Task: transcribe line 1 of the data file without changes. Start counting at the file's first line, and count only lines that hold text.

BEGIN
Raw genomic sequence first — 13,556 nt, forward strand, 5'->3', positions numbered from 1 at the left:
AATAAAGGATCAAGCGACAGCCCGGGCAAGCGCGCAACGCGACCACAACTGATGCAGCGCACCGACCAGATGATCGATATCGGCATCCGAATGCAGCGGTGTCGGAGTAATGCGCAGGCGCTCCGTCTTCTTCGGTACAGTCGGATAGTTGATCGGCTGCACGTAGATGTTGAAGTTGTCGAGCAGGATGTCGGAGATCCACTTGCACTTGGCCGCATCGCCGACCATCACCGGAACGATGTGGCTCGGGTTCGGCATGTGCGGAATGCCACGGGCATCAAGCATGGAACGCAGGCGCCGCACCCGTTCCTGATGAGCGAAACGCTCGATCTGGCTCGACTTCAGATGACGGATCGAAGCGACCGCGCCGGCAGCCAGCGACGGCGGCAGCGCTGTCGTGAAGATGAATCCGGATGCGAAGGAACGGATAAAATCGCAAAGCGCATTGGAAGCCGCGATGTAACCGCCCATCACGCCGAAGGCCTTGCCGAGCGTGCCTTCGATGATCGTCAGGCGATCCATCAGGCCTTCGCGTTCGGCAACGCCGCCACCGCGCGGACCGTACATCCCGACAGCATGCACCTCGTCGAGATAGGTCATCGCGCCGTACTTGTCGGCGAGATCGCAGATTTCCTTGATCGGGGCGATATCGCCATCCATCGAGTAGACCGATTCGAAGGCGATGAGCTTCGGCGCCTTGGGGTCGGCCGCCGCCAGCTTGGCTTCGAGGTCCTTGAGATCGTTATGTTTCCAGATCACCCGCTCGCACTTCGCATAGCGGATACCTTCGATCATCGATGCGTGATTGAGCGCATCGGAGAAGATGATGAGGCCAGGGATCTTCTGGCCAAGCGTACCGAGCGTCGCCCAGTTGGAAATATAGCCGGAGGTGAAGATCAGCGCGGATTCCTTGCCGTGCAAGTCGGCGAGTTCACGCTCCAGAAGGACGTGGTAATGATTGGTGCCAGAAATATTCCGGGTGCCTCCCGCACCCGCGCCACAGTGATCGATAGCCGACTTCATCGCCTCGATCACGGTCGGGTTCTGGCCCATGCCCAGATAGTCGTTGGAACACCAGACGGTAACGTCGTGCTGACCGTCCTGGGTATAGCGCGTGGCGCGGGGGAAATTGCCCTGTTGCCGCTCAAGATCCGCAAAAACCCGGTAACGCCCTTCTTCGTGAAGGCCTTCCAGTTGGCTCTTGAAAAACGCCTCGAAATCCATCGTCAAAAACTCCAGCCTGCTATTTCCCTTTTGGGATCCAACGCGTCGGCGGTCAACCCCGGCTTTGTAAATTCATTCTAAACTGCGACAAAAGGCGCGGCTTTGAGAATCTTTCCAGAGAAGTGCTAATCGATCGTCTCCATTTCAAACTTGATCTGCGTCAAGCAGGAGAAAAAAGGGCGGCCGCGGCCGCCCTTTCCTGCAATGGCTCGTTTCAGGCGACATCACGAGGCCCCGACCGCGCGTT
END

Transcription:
Raw genomic sequence first — 13,556 nt, forward strand, 5'->3', positions numbered from 1 at the left: